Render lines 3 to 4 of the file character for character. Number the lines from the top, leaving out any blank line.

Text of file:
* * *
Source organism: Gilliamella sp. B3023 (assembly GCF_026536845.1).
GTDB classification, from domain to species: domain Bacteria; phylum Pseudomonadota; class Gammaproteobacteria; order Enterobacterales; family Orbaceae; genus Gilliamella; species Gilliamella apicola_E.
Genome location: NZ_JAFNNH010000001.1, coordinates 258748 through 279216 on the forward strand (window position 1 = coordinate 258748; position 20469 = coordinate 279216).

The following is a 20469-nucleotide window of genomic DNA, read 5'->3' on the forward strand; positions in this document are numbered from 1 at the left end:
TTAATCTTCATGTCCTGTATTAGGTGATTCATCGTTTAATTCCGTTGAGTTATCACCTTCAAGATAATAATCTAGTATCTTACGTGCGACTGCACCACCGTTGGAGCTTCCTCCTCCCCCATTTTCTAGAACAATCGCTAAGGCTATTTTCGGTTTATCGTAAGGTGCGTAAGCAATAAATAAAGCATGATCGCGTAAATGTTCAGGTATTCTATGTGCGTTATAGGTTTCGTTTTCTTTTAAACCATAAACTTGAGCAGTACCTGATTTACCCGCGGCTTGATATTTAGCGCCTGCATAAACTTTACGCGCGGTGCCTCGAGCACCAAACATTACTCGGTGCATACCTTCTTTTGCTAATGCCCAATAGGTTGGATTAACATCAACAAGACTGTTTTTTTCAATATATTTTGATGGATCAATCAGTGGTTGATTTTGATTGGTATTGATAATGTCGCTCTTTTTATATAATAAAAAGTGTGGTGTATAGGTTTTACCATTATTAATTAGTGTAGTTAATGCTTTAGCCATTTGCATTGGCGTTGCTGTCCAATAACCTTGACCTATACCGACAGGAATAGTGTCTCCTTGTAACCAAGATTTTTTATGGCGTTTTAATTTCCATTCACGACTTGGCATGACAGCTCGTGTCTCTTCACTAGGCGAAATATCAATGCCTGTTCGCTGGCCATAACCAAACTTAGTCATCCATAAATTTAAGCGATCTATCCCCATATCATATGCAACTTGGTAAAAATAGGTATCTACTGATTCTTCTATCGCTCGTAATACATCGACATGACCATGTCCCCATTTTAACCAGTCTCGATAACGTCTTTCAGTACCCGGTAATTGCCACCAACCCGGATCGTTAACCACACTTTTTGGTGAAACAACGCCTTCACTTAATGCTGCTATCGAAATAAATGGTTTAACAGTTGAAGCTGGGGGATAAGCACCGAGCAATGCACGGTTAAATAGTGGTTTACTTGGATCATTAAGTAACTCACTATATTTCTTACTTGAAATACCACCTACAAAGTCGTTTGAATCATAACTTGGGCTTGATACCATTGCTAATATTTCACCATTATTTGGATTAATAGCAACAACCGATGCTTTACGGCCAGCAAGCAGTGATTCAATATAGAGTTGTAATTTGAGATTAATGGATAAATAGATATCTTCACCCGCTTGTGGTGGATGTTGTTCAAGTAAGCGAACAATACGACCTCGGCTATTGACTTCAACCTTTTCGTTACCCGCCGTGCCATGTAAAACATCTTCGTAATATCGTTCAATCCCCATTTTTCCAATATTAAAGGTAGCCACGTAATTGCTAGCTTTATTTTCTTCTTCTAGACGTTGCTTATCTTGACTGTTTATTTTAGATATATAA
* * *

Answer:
Genome location: NZ_JAFNNH010000001.1, coordinates 258748 through 279216 on the forward strand (window position 1 = coordinate 258748; position 20469 = coordinate 279216).

The following is a 20469-nucleotide window of genomic DNA, read 5'->3' on the forward strand; positions in this document are numbered from 1 at the left end: